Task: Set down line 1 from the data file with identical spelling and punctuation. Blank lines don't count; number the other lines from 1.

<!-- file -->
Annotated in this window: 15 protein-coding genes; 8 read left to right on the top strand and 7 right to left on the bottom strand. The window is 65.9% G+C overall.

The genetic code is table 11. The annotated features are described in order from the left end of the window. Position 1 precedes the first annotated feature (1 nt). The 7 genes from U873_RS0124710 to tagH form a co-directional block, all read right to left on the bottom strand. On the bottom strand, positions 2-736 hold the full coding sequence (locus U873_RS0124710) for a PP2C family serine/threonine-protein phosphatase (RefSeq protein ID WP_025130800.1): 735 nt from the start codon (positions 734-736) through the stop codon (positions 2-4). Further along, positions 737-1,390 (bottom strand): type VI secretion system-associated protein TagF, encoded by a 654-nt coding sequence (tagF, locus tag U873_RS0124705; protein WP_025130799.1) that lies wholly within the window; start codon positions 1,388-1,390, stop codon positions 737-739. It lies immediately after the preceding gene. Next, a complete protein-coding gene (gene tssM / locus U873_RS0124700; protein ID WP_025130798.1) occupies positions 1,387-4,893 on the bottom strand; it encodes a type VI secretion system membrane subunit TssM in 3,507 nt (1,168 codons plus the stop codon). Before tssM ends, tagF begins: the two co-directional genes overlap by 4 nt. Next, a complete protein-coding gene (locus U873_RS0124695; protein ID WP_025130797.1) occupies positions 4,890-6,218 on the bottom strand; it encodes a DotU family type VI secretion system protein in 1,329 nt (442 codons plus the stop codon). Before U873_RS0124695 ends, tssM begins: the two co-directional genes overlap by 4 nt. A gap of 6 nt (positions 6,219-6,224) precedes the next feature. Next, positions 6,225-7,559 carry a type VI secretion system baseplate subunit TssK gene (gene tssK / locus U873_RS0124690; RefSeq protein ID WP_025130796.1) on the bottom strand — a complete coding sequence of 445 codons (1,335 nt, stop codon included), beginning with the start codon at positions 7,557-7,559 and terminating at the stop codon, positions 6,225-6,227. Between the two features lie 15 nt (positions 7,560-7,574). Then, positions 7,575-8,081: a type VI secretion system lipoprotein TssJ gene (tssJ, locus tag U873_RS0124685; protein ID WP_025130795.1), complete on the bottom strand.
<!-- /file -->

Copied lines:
Annotated in this window: 15 protein-coding genes; 8 read left to right on the top strand and 7 right to left on the bottom strand. The window is 65.9% G+C overall.